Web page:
In the bagged sector, chipping prices were under pressure in mid-Sept, with demand subdued in some areas. In the East, Maris Piper for chipping remained firm at £140-£210/t ex-farm, with ware Marfona easing to £120/t in the West. “Bagged ware isn’t a huge part of the market now – the long-term trend is slowing,” says Arthur Marshall. In Scotland, low volumes of Isle of Jura were moving to Glasgow fruit market at £160/t.

Although retail demand for fresh potatoes has been drifting in recent years, it improved marginally last year, he adds. And despite last year’s small crop size, exports actually increased. “Exports aren’t so much associated with the surplus size – it’s more down to demand from importers.” By mid-Sept this year, shipments were under way to Ireland, the Canaries, Netherlands, the Faroe Islands and Belgium. Frying varieties to Ireland were trading at £140-£200/t, with ware to the Canaries at £210-£350/t, depending on variety.

So what about the UK’s competitors? According to Arthur Marshall, last year’s high prices encouraged growers to increase plantings in all the North-Western European Potato Growers (NEPG) countries (GB, France, Belgium, Netherlands and Germany). The total area was 4.8% up on last year, with Belgium showing a 12.5% increase. “However, yields are expected to be lower in all countries, suggesting production will be tighter than last year and below the five-year average,” he says.

The NEPG’s latest estimate put total production at 24.91m tonnes – 1.6% down on the year and 2.2% below the five-year mean. Processing yields have been good with high dry matter, but there’s been a lower proportion of large tubers. “Due to low yields and very dry soil conditions the harvest is behind schedule, with most of the potatoes still in the fields, which increases the risk of bad harvest conditions,” says the report.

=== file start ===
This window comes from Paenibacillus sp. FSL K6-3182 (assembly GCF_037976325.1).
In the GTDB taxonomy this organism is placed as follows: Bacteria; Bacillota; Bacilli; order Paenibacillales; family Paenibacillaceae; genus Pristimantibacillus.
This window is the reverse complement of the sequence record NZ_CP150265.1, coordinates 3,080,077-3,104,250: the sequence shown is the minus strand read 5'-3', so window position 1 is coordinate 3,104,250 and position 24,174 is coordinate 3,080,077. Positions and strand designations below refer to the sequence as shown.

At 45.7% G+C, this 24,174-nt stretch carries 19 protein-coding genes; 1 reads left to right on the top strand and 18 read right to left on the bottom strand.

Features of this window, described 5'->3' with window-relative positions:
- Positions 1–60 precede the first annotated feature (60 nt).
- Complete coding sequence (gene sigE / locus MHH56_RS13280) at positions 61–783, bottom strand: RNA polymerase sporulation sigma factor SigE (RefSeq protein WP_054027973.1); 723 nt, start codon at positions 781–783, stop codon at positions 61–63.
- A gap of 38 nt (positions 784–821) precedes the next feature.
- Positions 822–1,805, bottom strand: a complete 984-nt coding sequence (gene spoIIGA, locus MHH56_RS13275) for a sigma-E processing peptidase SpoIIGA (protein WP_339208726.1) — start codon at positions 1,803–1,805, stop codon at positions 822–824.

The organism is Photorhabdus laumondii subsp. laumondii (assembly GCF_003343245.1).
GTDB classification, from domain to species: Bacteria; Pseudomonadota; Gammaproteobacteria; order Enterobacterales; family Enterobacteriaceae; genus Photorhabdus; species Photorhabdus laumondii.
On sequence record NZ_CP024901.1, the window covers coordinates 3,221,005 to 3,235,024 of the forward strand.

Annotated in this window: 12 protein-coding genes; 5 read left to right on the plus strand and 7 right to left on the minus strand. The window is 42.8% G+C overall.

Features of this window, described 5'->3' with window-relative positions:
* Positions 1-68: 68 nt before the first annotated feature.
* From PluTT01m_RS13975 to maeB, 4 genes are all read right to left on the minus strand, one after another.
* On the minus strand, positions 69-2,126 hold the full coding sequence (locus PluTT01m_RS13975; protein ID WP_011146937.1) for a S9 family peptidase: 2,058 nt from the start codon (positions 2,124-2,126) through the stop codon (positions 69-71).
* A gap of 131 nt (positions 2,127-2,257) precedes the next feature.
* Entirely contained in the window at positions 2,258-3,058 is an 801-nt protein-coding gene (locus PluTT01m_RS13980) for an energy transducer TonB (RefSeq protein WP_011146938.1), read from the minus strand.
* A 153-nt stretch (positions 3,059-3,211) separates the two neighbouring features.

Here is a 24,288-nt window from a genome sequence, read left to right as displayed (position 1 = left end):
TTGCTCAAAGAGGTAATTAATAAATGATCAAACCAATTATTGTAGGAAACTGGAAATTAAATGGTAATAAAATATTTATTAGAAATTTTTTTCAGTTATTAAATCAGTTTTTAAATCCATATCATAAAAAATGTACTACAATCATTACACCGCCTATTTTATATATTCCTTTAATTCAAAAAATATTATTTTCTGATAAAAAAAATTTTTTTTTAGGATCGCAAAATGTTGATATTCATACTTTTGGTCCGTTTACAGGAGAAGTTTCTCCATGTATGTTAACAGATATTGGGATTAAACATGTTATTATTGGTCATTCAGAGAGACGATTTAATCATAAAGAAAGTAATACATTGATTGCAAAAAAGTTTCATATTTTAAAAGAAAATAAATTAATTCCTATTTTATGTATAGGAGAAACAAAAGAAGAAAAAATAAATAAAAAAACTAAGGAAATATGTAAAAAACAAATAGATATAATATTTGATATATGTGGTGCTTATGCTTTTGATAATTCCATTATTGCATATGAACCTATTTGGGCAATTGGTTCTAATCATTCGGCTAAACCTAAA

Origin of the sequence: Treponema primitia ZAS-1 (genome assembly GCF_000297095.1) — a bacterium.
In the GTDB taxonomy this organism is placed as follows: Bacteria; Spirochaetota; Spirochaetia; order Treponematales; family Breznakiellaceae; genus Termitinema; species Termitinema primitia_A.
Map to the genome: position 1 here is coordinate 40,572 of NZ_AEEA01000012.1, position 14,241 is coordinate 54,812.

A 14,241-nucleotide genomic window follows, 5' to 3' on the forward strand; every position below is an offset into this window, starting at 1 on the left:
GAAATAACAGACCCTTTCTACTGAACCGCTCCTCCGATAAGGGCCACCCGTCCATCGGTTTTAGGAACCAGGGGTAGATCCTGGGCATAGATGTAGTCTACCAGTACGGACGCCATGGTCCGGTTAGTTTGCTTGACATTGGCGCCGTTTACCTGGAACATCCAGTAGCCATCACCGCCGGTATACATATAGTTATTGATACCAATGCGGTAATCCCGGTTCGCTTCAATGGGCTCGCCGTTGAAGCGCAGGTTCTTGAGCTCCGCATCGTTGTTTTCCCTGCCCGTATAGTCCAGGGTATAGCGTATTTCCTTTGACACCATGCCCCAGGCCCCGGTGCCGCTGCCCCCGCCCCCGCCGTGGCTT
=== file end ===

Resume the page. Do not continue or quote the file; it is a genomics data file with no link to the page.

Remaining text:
“Potato prices on the free market are still quite firm after last season, and may be supported by the lower production this year,” it adds. “However, growers with contracts might have difficulties because of the lower yields and possible quality penalties, which causes lower profitability. This would also mean more demand from processors on the free market.”

So for growers with stocks in the barn, what does that mean for future price prospects? “In the short-term, there could be some harvest pressure,” explains Arthur Marshall. “But stocks got very tight last season and if supplies are down again it could be interesting come March/April time.”

Alan Birch at potato merchant Maincrop Potatoes reckons it’s still too early to confidently predict the market. “We’ll know more once the crop is in the barn. But yields are down and wastage is high so we’d expect that the market is going to be firm.”

In Yorks, wastage hasn’t been as high as in East Anglia, where some crops are losing 40-50% to growth cracks, says Chris Yardley, technical director at Wholecrop Marketing. “And I think we’ll have there or thereabouts an average yield.”

However, seed will be tighter than normal due to the poor growing season. “If controlled varieties are short it’ll make free varieties keener; I don’t think it’ll be cheaper than last year.”

Estima in particular is tight, although there are new varieties coming through, he adds. “Supermarkets are reducing their variety acceptance lists, which will take quite a few varieties out going forward, although they’ll have to be as good or better than traditional varieties.”

It’ll be interesting to see if buyers have to lower their quality acceptance standards, given the difficult year, says Chris Yardley. “If the price goes one way they’ll be more tolerant because there isn’t the spectrum on the Continent to fall back on.”

Although it’s still relatively early in the season, export demand to the Continent is good, he adds. “We’re exporting table as well as processing varieties, which we’ve never done before; there’s a good table market over there.”

Source: CPM Magazine